The seasonal epidemiology of gastrointestinal nematodes in N'Dama cattle in The Gambia

Veterinary Parasitology
J Kaufmann, K Pfister


From June 1987 to June 1988, a total of 180 N'Dama cattle were necropsied to identify and enumerate parasites present, including 39 sick calves and 25 dead calves from local village herds, and 116 adult cattle from a local abattoir. Of 175 animals infected with one or more helminths (97%), Haemonchus contortus was found in 67% of all necropsied animals, Cooperia punctata in 75%, Cooperia pectinata in 55%, Oesophagostomum radiatum in 71% and Bunostomum phlebotomum in 21%. There was a wide range of worm burdens (0-22 925) and a pronounced seasonal pattern occurred. Eighty-two percent of the total adult Haemonchus burden occurred during the rainy season (June-October). By the end of the rainy season, almost 100% of the Haemonchus burden was present as inhibited larvae. By contrast, a different survival strategy appeared to occur in Cooperia spp.; Oesophagostomum spp. and Bunostomum spp., which were found as adults throughout the year. Results indicated that, apart from malnutrition during the dry season, gastrointestinal nematode infections, especially haemonchosis, represent a major constraint on the health and productivity of N'Dama cattle under West African savanna conditions.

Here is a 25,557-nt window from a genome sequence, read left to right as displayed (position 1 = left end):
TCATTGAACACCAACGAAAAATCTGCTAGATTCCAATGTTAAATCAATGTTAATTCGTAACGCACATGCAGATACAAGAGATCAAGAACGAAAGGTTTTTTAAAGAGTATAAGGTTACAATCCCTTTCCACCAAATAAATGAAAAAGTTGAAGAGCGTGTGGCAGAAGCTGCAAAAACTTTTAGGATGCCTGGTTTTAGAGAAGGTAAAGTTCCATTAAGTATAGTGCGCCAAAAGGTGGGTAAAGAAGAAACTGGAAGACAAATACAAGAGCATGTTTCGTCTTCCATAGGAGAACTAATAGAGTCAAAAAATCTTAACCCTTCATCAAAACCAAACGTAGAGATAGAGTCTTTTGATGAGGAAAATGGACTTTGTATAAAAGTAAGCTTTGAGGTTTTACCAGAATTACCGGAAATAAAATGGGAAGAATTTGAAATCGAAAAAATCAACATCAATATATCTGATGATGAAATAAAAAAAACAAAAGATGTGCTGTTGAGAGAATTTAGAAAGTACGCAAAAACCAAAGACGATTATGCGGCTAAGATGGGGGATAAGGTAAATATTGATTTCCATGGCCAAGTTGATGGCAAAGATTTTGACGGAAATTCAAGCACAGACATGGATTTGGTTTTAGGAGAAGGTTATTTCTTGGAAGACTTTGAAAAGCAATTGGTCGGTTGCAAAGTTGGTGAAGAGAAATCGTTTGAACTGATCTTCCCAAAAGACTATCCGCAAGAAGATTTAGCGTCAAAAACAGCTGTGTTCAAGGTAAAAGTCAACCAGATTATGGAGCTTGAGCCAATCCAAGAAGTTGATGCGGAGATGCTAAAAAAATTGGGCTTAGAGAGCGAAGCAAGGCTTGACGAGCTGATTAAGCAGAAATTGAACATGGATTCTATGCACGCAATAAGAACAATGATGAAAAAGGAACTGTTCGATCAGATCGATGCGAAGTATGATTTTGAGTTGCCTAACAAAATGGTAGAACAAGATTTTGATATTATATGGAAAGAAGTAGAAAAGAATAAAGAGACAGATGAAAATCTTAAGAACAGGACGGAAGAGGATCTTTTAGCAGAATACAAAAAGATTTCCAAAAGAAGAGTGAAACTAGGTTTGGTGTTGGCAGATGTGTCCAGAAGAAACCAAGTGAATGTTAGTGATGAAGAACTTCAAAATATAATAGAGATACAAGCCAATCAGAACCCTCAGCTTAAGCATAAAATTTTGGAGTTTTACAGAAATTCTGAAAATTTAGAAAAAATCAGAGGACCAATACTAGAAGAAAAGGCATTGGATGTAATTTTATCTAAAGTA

Apr 1, 1988·Veterinary Parasitology·S N ChiejinaB O Eze

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